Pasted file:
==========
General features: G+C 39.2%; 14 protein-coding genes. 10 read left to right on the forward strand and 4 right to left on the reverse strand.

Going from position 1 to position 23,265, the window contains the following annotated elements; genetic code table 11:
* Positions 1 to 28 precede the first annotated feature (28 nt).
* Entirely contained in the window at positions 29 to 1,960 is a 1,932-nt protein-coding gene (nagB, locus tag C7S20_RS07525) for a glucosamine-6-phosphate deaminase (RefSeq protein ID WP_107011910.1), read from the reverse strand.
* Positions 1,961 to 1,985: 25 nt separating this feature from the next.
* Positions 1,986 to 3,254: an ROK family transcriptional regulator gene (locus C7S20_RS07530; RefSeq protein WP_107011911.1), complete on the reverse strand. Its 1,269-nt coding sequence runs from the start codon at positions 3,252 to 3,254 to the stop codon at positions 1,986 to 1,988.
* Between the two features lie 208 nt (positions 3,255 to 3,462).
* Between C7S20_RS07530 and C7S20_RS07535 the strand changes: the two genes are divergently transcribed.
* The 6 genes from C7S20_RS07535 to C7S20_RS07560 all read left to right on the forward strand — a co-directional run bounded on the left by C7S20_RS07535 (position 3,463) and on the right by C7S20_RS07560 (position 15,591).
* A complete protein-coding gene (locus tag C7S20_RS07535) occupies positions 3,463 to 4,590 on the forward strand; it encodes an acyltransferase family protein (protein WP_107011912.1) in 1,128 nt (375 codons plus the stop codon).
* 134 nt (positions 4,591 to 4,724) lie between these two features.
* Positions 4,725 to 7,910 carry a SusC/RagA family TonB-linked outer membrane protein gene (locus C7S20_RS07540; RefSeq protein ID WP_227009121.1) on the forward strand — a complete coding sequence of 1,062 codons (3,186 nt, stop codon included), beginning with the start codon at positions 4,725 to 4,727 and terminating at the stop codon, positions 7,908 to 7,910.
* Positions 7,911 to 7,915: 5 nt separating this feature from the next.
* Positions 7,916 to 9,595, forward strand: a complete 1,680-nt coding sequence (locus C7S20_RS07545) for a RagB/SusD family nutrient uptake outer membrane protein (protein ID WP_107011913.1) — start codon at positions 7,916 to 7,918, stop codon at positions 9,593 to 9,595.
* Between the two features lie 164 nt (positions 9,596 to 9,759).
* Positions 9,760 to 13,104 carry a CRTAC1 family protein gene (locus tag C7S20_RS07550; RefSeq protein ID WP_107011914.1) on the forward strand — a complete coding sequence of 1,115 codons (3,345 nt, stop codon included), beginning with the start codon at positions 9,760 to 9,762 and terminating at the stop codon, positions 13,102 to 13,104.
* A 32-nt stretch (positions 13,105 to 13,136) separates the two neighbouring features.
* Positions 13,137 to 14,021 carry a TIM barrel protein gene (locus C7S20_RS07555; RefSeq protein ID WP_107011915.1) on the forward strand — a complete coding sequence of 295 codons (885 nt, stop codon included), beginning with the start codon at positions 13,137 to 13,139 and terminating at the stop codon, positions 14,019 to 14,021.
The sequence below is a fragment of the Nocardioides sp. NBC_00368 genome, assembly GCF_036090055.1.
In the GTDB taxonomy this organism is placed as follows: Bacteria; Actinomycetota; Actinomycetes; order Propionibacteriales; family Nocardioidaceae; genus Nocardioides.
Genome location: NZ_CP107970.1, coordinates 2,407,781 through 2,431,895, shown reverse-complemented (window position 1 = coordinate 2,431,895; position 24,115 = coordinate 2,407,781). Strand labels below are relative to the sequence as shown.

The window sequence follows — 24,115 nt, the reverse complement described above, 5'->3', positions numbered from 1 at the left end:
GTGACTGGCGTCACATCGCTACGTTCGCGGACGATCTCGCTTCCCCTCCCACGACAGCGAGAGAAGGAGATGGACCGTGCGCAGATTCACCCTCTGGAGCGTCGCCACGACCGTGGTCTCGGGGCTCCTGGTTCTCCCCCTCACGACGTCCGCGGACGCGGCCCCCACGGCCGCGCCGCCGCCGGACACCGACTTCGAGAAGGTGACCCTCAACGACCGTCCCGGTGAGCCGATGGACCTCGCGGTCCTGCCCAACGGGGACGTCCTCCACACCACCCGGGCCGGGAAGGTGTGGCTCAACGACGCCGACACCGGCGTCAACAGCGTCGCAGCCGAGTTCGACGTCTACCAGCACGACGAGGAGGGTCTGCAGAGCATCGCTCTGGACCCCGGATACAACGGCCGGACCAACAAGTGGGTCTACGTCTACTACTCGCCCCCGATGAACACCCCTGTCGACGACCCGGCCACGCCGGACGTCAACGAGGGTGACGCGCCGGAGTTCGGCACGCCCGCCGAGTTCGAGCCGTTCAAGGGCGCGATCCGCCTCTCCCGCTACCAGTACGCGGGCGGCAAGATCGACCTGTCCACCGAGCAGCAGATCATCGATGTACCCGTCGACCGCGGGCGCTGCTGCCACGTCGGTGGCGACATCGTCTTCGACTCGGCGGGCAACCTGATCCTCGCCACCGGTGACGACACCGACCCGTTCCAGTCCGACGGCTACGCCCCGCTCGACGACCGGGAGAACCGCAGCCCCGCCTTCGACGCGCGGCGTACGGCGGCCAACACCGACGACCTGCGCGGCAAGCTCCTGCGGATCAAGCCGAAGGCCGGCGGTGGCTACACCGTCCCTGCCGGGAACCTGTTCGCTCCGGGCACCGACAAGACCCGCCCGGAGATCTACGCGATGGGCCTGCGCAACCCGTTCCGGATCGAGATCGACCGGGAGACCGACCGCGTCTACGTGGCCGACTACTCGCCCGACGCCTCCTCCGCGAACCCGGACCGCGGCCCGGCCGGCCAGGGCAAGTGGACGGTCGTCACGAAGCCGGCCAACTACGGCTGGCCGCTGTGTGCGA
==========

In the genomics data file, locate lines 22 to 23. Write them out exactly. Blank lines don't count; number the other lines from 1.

The window sequence follows — 24,115 nt, the reverse complement described above, 5'->3', positions numbered from 1 at the left end:
GTGACTGGCGTCACATCGCTACGTTCGCGGACGATCTCGCTTCCCCTCCCACGACAGCGAGAGAAGGAGATGGACCGTGCGCAGATTCACCCTCTGGAGCGTCGCCACGACCGTGGTCTCGGGGCTCCTGGTTCTCCCCCTCACGACGTCCGCGGACGCGGCCCCCACGGCCGCGCCGCCGCCGGACACCGACTTCGAGAAGGTGACCCTCAACGACCGTCCCGGTGAGCCGATGGACCTCGCGGTCCTGCCCAACGGGGACGTCCTCCACACCACCCGGGCCGGGAAGGTGTGGCTCAACGACGCCGACACCGGCGTCAACAGCGTCGCAGCCGAGTTCGACGTCTACCAGCACGACGAGGAGGGTCTGCAGAGCATCGCTCTGGACCCCGGATACAACGGCCGGACCAACAAGTGGGTCTACGTCTACTACTCGCCCCCGATGAACACCCCTGTCGACGACCCGGCCACGCCGGACGTCAACGAGGGTGACGCGCCGGAGTTCGGCACGCCCGCCGAGTTCGAGCCGTTCAAGGGCGCGATCCGCCTCTCCCGCTACCAGTACGCGGGCGGCAAGATCGACCTGTCCACCGAGCAGCAGATCATCGATGTACCCGTCGACCGCGGGCGCTGCTGCCACGTCGGTGGCGACATCGTCTTCGACTCGGCGGGCAACCTGATCCTCGCCACCGGTGACGACACCGACCCGTTCCAGTCCGACGGCTACGCCCCGCTCGACGACCGGGAGAACCGCAGCCCCGCCTTCGACGCGCGGCGTACGGCGGCCAACACCGACGACCTGCGCGGCAAGCTCCTGCGGATCAAGCCGAAGGCCGGCGGTGGCTACACCGTCCCTGCCGGGAACCTGTTCGCTCCGGGCACCGACAAGACCCGCCCGGAGATCTACGCGATGGGCCTGCGCAACCCGTTCCGGATCGAGATCGACCGGGAGACCGACCGCGTCTACGTGGCCGACTACTCGCCCGACGCCTCCTCCGCGAACCCGGACCGCGGCCCGGCCGGCCAGGGCAAGTGGACGGTCGTCACGAAGCCGGCCAACTACGGCTGGCCGCTGTGTGCGA